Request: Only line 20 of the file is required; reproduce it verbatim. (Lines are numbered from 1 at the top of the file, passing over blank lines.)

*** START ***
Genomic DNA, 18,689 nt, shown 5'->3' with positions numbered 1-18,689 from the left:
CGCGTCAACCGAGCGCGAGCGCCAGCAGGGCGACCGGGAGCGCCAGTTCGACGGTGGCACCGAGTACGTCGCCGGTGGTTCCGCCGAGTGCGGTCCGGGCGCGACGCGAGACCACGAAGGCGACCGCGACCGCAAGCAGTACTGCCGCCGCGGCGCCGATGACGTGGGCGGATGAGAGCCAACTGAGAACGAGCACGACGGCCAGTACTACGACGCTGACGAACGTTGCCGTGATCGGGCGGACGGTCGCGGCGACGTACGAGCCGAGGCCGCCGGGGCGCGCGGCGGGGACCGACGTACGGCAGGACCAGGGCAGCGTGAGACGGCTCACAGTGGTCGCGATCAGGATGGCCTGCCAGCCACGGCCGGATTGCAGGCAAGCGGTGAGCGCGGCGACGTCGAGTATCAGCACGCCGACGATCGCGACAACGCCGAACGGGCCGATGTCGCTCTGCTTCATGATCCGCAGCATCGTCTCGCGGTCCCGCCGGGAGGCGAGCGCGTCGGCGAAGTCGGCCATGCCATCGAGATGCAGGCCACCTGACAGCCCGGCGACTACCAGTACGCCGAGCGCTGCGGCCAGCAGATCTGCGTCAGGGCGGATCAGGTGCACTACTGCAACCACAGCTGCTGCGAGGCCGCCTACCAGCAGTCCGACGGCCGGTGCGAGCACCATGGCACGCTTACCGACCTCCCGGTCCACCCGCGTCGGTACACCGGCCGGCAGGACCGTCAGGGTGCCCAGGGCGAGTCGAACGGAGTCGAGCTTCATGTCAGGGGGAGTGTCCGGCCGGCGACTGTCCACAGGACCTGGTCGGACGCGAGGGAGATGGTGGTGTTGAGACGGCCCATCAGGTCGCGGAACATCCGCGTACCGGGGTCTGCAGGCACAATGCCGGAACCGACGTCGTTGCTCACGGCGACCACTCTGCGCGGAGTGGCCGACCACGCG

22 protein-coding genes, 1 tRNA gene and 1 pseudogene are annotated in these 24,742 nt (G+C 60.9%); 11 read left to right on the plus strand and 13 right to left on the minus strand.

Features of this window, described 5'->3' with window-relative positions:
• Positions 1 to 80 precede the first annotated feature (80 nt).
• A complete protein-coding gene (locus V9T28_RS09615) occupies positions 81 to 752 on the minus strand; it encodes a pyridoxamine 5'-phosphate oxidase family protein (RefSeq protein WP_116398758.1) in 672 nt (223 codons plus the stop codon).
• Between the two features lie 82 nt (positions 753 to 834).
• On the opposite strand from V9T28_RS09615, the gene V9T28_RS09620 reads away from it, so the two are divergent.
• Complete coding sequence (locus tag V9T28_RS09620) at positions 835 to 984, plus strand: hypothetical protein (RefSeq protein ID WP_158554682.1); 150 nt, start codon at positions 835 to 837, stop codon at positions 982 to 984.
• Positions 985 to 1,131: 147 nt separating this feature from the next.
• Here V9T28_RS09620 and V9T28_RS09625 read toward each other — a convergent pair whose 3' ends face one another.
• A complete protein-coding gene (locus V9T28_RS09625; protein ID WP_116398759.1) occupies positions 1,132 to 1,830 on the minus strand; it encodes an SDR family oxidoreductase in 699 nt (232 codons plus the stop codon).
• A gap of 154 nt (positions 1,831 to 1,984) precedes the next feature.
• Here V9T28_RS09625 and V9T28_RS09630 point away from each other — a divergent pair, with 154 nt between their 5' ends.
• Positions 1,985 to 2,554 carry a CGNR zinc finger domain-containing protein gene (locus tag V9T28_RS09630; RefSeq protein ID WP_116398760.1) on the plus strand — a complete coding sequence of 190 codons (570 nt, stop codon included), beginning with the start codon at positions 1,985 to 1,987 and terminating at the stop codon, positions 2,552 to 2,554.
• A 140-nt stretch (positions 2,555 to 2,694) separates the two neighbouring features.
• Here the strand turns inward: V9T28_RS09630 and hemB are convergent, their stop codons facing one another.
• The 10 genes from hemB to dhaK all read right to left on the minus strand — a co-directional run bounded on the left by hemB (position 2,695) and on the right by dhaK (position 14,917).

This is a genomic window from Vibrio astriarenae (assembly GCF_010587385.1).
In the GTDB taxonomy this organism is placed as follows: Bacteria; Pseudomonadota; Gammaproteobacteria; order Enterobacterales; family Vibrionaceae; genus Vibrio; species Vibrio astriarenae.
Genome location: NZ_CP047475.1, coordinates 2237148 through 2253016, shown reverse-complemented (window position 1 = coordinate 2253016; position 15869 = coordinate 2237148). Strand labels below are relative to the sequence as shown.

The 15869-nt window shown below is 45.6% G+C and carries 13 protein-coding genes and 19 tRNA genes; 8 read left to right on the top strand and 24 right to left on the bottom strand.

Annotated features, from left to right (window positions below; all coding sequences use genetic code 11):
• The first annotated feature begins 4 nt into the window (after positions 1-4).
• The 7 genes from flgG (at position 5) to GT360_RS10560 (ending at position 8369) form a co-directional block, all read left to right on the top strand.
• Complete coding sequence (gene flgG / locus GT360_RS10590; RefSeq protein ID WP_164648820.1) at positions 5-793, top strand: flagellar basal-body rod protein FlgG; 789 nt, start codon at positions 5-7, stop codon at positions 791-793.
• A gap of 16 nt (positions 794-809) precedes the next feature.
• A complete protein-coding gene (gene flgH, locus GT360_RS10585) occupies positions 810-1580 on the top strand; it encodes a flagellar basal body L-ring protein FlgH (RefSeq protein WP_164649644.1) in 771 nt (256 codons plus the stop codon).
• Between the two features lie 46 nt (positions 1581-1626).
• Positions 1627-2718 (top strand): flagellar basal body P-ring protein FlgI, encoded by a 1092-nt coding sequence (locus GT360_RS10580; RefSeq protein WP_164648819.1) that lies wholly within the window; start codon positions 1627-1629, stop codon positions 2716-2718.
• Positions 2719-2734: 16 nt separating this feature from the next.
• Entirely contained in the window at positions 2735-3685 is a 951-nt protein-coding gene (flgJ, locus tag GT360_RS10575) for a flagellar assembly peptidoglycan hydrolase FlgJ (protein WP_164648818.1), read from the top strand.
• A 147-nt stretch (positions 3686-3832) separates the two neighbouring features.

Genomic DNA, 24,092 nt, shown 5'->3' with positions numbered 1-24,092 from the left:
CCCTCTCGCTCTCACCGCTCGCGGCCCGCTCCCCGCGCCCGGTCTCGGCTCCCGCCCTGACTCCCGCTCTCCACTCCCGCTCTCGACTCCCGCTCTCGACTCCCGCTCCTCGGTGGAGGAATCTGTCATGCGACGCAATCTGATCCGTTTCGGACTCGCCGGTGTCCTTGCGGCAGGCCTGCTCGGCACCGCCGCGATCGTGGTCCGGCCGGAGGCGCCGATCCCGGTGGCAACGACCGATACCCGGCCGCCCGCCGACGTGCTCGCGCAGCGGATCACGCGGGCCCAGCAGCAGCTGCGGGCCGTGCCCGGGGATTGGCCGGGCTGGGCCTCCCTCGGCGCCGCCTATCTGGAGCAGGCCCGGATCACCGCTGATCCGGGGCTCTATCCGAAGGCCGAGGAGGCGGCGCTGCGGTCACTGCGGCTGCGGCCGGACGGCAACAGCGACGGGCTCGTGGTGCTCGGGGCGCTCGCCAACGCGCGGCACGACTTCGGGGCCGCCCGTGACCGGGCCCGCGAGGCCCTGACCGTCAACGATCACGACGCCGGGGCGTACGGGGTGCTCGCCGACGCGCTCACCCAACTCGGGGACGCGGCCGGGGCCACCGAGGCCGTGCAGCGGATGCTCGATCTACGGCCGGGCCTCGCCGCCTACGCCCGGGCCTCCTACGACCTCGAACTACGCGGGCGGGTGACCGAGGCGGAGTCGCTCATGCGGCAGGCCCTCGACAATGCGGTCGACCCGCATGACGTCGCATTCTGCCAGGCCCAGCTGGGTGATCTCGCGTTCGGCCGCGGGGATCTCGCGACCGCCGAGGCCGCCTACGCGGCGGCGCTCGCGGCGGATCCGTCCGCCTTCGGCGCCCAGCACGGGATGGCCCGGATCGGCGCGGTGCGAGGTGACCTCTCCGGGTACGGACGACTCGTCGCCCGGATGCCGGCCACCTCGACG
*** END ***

In the GTDB taxonomy this organism is placed as follows: Bacteria; Pseudomonadota; Gammaproteobacteria; order Enterobacterales; family Vibrionaceae; genus Vibrio; species Vibrio astriarenae.